Whenever I take someone on a tour of the Good Weed garden, there is one thing people don’t forget. The worms. We employ real, live worms in our soil. To an organic gardener, this may seem like second nature. Within the realm of permaculture, worms are, after all, an excellent indicator species. Meaning that large numbers of them feeding and reproducing generally means you have a healthy soil food web. In our first blog, Why No-Till Grows Better Marijuana, we covered just how important the soil health is to properly achieve genetic potential, which ultimately translates to the cleanest, most medicinal cannabis.
Healthy living soil, for the sake of this conversation, has three components to keep in balance; nutrients, biology, and aeration.
Worms are the single biggest contributor to all three of these, making the decision to use them in our soil recipe a no-brainer. From a physical perspective, worms are the biggest reason we don’t have to till our soil. African Night crawlers, one of two species used in our soil, work vertically, keeping the soil constantly aerated. As they move up and down throughout the entire soil pot, using their strong muscles to move around rocks and soil organic material. They leave behind tunnels that water, oxygen, and other subterranean organisms use to move throughout the soil with ease. Worms, and the other soil organisms that use these “highways” also carry beneficial bacteria and fungal spores along the way, helping to establish a strong network of nutrient recyclers and extended root systems. The roots from the plants then grow into these tunnels, because they are met with less resistance, meaning the root systems can dive deeper than they would be able on their own, extracting nutrients that may be otherwise too deep for the plant’s roots to reach.
The slime that coats their skin, and eventually lines the tunnels they create is very rich in calcium carbonate.
This same slime also acts as a natural soil pH buffer .Biologically, worms and their byproducts are very rich in nutrients and microorganisms. Vermicompost, (aka worm castings, worm poop) has nutrients in plant available form, and contains more beneficial microorganisms than the food it is eating. It is odorless, helps with water retention, and contains protozoa and beneficial nematodes that are natural fungicides. Worm castings have been shown to suppress several root diseases in other agricultural applications.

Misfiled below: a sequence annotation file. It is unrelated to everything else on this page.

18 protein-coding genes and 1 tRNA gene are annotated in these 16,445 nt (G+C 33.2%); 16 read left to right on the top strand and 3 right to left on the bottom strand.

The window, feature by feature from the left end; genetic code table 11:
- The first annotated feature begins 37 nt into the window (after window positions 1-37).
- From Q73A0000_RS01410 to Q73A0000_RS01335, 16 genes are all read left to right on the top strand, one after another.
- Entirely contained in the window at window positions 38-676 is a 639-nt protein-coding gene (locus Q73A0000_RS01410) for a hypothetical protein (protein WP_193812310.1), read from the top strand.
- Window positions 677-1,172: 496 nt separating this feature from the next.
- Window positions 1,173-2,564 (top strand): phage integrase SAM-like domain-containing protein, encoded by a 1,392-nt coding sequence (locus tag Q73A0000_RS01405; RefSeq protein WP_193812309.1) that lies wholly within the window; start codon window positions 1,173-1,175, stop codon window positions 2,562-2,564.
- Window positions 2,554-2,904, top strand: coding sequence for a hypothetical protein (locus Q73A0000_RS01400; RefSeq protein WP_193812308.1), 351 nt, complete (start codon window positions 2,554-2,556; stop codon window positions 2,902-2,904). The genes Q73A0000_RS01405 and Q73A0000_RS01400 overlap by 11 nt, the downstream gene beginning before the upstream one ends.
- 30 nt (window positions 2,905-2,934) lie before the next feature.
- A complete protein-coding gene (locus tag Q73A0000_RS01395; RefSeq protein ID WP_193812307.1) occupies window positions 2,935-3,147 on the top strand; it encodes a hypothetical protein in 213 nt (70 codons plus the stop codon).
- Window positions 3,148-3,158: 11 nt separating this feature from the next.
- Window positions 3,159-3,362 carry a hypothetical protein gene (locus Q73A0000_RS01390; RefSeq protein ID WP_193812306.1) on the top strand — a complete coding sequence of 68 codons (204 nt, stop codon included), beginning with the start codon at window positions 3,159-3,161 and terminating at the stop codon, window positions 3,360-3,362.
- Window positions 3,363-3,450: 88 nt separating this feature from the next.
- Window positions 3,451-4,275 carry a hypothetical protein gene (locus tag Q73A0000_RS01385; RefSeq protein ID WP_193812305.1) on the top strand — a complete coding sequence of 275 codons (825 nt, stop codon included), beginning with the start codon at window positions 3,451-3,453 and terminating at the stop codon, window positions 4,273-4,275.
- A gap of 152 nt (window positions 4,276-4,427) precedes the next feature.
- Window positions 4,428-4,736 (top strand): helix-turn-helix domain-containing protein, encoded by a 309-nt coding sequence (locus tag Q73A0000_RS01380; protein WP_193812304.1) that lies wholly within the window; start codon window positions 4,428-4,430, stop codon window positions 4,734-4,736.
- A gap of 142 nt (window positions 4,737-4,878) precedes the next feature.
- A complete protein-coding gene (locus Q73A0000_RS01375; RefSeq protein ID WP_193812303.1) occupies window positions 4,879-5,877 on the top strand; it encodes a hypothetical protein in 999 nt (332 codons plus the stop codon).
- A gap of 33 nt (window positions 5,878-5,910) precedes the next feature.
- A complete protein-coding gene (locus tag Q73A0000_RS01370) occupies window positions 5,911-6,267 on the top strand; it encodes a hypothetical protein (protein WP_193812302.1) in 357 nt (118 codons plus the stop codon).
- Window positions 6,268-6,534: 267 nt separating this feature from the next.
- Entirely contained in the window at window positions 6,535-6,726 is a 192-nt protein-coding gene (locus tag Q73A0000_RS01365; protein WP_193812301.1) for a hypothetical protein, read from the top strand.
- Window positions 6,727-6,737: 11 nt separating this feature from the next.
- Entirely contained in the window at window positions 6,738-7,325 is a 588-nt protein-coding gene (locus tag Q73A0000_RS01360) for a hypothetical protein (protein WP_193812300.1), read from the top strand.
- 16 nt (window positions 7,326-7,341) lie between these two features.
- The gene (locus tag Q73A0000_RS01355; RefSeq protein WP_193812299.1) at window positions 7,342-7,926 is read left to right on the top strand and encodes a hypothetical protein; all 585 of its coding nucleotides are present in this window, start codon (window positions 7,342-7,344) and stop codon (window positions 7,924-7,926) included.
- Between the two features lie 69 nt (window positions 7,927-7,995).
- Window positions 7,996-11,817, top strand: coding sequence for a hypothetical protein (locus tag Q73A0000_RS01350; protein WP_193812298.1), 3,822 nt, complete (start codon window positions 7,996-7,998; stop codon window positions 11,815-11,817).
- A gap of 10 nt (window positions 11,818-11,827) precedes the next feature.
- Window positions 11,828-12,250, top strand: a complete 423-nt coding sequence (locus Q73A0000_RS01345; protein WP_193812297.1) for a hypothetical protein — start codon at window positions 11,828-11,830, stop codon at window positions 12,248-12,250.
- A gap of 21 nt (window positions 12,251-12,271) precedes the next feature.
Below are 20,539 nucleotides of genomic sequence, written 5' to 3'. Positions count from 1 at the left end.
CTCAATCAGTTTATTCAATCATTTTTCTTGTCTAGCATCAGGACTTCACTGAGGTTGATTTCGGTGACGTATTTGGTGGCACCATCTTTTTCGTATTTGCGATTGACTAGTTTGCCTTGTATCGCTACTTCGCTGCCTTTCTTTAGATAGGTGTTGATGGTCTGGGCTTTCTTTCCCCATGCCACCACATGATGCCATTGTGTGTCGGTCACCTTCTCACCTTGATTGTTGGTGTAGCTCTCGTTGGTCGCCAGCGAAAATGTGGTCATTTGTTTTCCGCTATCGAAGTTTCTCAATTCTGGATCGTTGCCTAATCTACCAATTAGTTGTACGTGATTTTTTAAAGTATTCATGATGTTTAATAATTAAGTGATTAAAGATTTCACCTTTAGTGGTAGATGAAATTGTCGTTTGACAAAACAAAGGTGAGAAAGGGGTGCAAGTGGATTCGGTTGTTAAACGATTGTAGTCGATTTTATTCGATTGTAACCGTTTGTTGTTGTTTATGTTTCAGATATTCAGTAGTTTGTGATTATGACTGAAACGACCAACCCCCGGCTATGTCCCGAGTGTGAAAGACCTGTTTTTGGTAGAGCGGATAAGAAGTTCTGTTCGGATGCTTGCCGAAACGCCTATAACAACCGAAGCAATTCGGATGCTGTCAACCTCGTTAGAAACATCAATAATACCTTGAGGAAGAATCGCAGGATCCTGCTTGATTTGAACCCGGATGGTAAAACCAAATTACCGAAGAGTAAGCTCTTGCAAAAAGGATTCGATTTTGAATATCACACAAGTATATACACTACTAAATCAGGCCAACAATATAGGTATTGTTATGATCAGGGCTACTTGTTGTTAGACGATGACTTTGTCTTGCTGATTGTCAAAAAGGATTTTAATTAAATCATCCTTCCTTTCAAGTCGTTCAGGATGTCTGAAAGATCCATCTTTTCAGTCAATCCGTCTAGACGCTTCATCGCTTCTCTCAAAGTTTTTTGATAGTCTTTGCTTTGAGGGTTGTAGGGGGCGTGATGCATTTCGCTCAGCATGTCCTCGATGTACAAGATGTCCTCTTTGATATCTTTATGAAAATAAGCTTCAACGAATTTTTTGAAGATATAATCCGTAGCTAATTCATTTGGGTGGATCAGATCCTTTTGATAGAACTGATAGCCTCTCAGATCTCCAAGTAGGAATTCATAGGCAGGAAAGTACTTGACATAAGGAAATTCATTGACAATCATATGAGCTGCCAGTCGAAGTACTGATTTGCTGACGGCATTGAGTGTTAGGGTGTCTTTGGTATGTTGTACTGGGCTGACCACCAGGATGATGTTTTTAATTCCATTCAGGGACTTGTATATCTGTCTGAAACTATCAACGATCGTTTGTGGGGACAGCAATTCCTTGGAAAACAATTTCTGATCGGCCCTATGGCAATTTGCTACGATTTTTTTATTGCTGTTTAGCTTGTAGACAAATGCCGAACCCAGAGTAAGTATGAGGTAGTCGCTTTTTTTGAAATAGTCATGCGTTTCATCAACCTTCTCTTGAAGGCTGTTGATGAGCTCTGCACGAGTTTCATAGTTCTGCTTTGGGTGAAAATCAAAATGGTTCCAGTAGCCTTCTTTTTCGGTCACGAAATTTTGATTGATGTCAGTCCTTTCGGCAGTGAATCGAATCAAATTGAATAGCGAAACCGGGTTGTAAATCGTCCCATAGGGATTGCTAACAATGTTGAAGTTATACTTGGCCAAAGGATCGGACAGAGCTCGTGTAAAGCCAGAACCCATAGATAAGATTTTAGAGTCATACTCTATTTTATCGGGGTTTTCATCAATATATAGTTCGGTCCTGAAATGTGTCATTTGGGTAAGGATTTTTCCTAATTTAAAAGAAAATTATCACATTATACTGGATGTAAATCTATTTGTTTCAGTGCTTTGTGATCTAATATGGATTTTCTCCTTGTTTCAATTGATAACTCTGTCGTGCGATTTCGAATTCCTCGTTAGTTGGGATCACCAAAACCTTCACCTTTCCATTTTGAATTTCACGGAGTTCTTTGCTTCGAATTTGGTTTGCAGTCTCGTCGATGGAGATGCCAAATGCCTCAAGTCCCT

Worm castings are inexpensive, but often times garden centers carry sterilized and homogenized versions, containing little to no biological activity. The diet of the worms being used could be of low quality, resulting in low quality bioavailability. The best way to get the most out of your castings, from a fertilizer point-of-view, is to customize the worms’ diets to your needs, and apply them while they are fresh and biologically active. Doing our best to imitate nature’s forest floor, Good Weed grows a cover crop blend, as companion plants. These plants serve many purposes, but serve a vital role in pulling nutrients from the soil. These less valuable crops eventually become worm food when they are dwarfed by the giant marijuana plants towering over them. Once digested, worms redeposit those nutrients and minerals that were pulled from deep within the soil on the surface, where decomposition most rapidly occurs, and they again become available to the plant in a beautiful symbiotic dance of nutrient recycling. Worms can eat one and a half times their body weight per day. And, because worm composting is done at low temperatures,
the end result is a compost richer in organic matter, available nutrients, and biologic activity than thermophilic compost.
In one gram of compost there is an estimated one million fungi, and one billion bacteria. Scientists know they’re there, but even with current, modern lab techniques, we are only able to study what 0.1% – 1% of these are actually doing in the soil ecosystem. Dr. Elaine Ingham herself, who first founded the idea of the soil food web, didn’t receive her PhD from Colorado State University until 1981. All of this soil science is relatively new, it is very complicated, and still emerging. We take our notes from the redwoods. Nobody fertilizes a forest. Nobody tills a timber. Nature does it for us. Worms don’t take days off or call in sick. They work through the night. They don’t complain. They simply eat, reproduce, and poop. Thats a life we could all appreciate.
Co-Founder at Good Weed